n Acta Criminologica: Southern African Journal of Criminology - Reposioning the private sector security industry in South Africa in the 21 st century - the need for professionalism of the private security practitioner
|Article Title||Reposioning the private sector security industry in South Africa in the 21 st century - the need for professionalism of the private security practitioner|
|© Publisher:||Criminological and Victimological Society of Southern Africa (CRIMSA)|
|Journal||Acta Criminologica: Southern African Journal of Criminology|
|Publication Date||Jan 2001|
|Pages||66 - 74|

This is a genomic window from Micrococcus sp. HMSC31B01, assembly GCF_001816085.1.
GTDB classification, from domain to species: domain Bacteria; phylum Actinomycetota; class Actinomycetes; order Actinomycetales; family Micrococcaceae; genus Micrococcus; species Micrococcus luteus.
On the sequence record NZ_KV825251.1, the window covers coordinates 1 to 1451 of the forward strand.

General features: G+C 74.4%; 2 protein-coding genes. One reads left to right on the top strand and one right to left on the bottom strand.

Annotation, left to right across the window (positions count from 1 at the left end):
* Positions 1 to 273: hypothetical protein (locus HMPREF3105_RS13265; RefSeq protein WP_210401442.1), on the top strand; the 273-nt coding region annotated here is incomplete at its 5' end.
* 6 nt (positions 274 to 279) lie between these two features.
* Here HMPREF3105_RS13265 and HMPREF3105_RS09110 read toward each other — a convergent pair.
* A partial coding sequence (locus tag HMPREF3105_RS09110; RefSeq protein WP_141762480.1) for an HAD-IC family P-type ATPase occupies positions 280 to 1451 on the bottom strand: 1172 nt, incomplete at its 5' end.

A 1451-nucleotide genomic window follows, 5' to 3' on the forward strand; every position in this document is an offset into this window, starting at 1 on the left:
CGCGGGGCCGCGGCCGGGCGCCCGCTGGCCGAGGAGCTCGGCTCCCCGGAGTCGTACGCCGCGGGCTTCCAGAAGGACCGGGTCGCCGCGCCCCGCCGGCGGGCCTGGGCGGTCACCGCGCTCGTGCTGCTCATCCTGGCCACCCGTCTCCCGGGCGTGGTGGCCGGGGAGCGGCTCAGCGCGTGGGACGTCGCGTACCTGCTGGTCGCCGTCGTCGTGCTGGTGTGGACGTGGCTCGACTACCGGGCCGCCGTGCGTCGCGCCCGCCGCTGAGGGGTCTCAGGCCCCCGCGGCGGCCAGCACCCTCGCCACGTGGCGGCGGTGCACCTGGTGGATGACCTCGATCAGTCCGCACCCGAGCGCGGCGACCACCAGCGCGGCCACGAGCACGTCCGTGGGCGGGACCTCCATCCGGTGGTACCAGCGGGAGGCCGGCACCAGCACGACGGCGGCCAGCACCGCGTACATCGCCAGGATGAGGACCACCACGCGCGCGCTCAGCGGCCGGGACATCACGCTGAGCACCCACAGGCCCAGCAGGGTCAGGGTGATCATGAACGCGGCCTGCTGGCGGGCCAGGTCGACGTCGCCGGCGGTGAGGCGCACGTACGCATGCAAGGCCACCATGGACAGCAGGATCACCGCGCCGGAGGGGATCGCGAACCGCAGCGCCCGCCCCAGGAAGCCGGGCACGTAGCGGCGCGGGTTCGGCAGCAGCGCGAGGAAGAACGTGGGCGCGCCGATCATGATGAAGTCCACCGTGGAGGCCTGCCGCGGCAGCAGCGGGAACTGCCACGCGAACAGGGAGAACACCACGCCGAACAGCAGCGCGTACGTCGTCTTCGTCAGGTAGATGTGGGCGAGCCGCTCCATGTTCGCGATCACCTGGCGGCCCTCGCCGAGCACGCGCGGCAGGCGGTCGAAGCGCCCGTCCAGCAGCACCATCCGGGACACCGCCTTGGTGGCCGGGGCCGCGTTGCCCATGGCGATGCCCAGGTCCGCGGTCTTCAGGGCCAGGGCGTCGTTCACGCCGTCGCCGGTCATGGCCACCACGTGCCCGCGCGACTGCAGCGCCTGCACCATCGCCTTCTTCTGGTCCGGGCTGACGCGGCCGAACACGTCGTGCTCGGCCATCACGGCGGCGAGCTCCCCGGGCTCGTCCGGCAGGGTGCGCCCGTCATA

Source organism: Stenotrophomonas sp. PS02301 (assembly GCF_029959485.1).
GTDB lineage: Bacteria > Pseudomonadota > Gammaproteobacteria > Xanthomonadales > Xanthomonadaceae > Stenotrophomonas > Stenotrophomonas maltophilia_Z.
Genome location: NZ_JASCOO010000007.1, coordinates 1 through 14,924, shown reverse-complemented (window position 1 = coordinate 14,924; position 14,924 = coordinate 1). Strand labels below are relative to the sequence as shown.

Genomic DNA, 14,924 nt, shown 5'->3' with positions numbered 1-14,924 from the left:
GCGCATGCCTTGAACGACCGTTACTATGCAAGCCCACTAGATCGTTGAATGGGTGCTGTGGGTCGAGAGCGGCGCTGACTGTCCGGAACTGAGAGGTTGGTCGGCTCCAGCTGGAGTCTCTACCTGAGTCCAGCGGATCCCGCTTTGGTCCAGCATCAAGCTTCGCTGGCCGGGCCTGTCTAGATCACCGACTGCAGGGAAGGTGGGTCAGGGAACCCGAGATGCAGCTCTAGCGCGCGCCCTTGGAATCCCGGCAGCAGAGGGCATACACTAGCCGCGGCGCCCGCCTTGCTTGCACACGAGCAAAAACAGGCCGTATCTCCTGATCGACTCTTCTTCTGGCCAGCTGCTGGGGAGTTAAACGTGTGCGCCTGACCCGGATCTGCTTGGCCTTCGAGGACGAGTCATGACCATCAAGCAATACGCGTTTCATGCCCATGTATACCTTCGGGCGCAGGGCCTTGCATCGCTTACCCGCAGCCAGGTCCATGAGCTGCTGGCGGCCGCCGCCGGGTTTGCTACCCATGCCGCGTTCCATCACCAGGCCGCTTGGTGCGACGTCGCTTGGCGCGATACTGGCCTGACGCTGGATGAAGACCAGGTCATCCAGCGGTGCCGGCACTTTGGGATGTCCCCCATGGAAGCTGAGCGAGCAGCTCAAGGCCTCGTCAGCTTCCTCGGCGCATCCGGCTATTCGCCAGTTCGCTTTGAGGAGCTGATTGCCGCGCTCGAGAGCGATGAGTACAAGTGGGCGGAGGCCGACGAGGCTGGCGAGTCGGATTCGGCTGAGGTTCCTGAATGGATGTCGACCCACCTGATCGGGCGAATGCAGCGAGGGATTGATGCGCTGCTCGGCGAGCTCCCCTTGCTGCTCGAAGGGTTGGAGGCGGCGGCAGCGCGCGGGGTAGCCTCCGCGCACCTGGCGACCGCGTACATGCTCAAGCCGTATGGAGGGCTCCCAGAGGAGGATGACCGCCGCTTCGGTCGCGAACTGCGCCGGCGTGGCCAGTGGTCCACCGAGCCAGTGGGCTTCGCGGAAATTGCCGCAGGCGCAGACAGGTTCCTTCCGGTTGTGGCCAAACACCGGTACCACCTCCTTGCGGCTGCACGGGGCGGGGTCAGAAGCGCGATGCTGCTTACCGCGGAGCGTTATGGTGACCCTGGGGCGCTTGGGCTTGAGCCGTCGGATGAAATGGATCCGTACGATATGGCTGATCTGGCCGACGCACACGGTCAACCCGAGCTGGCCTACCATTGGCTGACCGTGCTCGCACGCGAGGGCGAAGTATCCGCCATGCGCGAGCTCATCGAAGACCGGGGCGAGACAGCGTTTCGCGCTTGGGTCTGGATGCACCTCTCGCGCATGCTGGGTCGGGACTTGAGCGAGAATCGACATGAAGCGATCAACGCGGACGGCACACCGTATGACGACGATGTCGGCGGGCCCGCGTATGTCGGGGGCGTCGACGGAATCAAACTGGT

A significant mind shift is necessary if the private security industry in South Africa is to survive. Contract security providers need to increase their professionalism and should start seeing their employees as assets and a long-term investment. The aim of this paper is to elucidate the view that the private security industry in South Africa will earn respect through better training and education, which will earn its employees more responsibility that adds value in the customer's eyes. It is generally believed that a security policy should form part of the future business plans of trade and industry and is an internationally established practice to overcome the threats against profitability. Across the globe, crime remains the single largest threat and South Africa is by no means an exception to this rule. It is the author's view that security practice will only play a meaningful role if this career is to be practised as a profession, in accordance with the structural and functional requirements of trade and industry. The security services industry in South Africa primarily serves and protects the interests and assets of commerce and industry, in order to maintain profitability, economic growth and job creation, as well as to develop welfare and stability among the various communities. Professionalism of the private security industry in South Africa will benefit South African society as a whole by enhancing the security practitioner's business and financial management skills, labour relations skills, judicial and commercial knowledge and generally improving specialised security practice. Furthermore, it is the contention that in the process, practitioners will be empowered and their competencies enhanced in the field of management, labour training, strategic organisational security, the planning of asset protection strategies, security risk assessment surveys, loss control measures, industrial security and contingency planning. Given the above, the private security industry in South Africa is here to stay, and will continue to complement the South African Police Service in its efforts to combat crime.
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